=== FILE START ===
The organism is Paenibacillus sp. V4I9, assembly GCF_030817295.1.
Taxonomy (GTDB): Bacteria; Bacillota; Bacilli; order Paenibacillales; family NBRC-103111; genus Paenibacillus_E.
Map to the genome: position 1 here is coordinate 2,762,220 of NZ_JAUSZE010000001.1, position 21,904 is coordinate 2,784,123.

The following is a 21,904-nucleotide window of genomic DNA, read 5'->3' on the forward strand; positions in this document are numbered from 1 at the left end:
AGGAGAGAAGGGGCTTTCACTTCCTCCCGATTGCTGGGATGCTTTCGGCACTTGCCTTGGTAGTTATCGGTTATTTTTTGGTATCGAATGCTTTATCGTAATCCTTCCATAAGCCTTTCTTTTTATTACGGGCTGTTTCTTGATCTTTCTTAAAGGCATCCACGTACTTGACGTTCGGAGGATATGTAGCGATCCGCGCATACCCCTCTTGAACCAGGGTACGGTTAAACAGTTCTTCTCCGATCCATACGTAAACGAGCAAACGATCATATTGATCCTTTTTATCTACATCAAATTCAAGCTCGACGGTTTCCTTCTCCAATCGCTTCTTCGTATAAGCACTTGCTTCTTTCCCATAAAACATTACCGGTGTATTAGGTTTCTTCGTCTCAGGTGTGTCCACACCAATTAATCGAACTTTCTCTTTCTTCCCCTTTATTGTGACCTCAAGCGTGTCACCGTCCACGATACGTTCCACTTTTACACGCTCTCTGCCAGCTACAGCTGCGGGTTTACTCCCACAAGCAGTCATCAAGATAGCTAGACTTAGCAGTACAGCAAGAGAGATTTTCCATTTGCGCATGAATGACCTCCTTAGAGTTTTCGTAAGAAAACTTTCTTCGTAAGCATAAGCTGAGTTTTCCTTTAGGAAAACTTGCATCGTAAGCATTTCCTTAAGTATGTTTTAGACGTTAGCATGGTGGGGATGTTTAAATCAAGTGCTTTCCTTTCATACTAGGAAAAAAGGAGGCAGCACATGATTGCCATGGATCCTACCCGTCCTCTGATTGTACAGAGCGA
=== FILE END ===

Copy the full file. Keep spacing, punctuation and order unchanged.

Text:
The organism is Paenibacillus sp. V4I9, assembly GCF_030817295.1.
Taxonomy (GTDB): Bacteria; Bacillota; Bacilli; order Paenibacillales; family NBRC-103111; genus Paenibacillus_E.
Map to the genome: position 1 here is coordinate 2,762,220 of NZ_JAUSZE010000001.1, position 21,904 is coordinate 2,784,123.

The following is a 21,904-nucleotide window of genomic DNA, read 5'->3' on the forward strand; positions in this document are numbered from 1 at the left end:
AGGAGAGAAGGGGCTTTCACTTCCTCCCGATTGCTGGGATGCTTTCGGCACTTGCCTTGGTAGTTATCGGTTATTTTTTGGTATCGAATGCTTTATCGTAATCCTTCCATAAGCCTTTCTTTTTATTACGGGCTGTTTCTTGATCTTTCTTAAAGGCATCCACGTACTTGACGTTCGGAGGATATGTAGCGATCCGCGCATACCCCTCTTGAACCAGGGTACGGTTAAACAGTTCTTCTCCGATCCATACGTAAACGAGCAAACGATCATATTGATCCTTTTTATCTACATCAAATTCAAGCTCGACGGTTTCCTTCTCCAATCGCTTCTTCGTATAAGCACTTGCTTCTTTCCCATAAAACATTACCGGTGTATTAGGTTTCTTCGTCTCAGGTGTGTCCACACCAATTAATCGAACTTTCTCTTTCTTCCCCTTTATTGTGACCTCAAGCGTGTCACCGTCCACGATACGTTCCACTTTTACACGCTCTCTGCCAGCTACAGCTGCGGGTTTACTCCCACAAGCAGTCATCAAGATAGCTAGACTTAGCAGTACAGCAAGAGAGATTTTCCATTTGCGCATGAATGACCTCCTTAGAGTTTTCGTAAGAAAACTTTCTTCGTAAGCATAAGCTGAGTTTTCCTTTAGGAAAACTTGCATCGTAAGCATTTCCTTAAGTATGTTTTAGACGTTAGCATGGTGGGGATGTTTAAATCAAGTGCTTTCCTTTCATACTAGGAAAAAAGGAGGCAGCACATGATTGCCATGGATCCTACCCGTCCTCTGATTGTACAGAGCGA